1.     System-generated insights appear on the Network Insights menu in Cisco DNA Center. These insights are the most important trends and deviations from the regular performance trends in your network. These insights can help you plan the next steps in growing or planning for network expansion, in order to keep one step ahead of today’s constantly growing network demand.

2.     Proactive exploration where customers can investigate any part of the network, or service, or application that they want to understand better. An example of proactive exploration is the network heatmap, where a user can compare performance of multiple wireless access points to find opportunities for improvement. Additionally, there are features for site comparison, allowing network administrators to compare different floors in a building or different branch sites. Using the power of anonymized and encrypted data, the user can even compare their network performance with other similar, and anonymous, networks.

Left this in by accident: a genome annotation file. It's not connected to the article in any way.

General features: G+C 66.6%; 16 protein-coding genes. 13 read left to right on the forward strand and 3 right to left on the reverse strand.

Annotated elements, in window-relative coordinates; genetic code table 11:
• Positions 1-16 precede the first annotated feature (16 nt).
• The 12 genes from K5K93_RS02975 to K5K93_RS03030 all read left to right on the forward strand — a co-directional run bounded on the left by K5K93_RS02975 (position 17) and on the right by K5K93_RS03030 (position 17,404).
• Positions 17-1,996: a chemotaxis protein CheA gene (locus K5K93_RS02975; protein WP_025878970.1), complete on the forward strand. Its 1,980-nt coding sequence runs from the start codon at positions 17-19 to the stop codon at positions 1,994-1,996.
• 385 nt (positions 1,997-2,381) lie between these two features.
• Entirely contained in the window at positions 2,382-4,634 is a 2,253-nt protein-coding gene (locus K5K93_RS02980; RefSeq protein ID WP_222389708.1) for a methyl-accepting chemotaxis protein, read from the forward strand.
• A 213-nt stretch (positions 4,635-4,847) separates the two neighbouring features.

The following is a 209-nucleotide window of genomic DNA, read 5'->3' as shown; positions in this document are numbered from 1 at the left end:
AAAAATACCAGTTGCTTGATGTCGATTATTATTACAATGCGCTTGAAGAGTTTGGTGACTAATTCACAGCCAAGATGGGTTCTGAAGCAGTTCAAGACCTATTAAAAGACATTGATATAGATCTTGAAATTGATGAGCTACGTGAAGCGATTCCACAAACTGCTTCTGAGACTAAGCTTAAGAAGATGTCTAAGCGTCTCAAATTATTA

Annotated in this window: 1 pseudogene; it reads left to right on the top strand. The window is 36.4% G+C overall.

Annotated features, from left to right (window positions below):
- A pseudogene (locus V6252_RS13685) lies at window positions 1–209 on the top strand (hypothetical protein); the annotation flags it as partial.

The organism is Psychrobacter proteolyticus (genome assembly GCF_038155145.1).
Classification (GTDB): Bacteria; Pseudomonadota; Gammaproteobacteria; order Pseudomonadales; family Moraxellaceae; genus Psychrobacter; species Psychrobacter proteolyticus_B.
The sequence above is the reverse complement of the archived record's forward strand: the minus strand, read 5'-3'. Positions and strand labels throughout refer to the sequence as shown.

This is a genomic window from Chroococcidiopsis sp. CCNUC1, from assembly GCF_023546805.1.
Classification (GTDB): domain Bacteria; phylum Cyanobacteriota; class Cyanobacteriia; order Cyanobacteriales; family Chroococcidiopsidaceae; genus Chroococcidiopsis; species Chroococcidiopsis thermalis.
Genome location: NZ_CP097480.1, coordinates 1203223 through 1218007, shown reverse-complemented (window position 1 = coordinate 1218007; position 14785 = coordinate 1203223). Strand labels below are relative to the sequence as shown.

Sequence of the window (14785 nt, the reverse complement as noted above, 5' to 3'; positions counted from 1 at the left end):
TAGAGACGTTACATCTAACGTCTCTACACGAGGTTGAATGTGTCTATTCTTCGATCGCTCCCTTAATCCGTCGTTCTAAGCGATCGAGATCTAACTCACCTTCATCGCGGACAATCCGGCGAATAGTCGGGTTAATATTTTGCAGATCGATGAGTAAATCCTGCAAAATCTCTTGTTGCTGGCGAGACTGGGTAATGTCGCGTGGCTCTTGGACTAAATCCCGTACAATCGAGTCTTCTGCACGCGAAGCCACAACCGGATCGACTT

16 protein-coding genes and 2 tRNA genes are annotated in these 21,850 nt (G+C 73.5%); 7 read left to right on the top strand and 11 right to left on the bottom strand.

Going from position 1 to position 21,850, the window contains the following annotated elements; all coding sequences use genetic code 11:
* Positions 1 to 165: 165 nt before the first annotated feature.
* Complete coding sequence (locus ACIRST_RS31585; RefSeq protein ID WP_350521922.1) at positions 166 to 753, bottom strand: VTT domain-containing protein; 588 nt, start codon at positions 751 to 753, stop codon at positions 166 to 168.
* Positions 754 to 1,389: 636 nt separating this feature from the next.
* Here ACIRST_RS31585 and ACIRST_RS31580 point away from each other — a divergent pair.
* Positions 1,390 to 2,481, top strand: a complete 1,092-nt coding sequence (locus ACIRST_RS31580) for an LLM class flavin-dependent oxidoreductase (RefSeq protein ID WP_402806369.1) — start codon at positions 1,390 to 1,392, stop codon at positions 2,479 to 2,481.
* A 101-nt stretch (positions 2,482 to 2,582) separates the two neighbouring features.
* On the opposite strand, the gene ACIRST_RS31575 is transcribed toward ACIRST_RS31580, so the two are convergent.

Action – Accelerated remediation: Cisco AI Network Analytics provides accelerated remediation through machine learning, which identifies the most critical variables related to the root cause of a given problem. This helps users detect issues and vulnerabilities, perform complex root cause analysis, and execute corrective actions faster than ever. In coming releases, we will enable machine reasoning to execute the logical troubleshooting steps that an engineer would perform in order to resolve a problem. Both of these capabilities accelerate remediation making your team more precise in problem solving and more productive overall.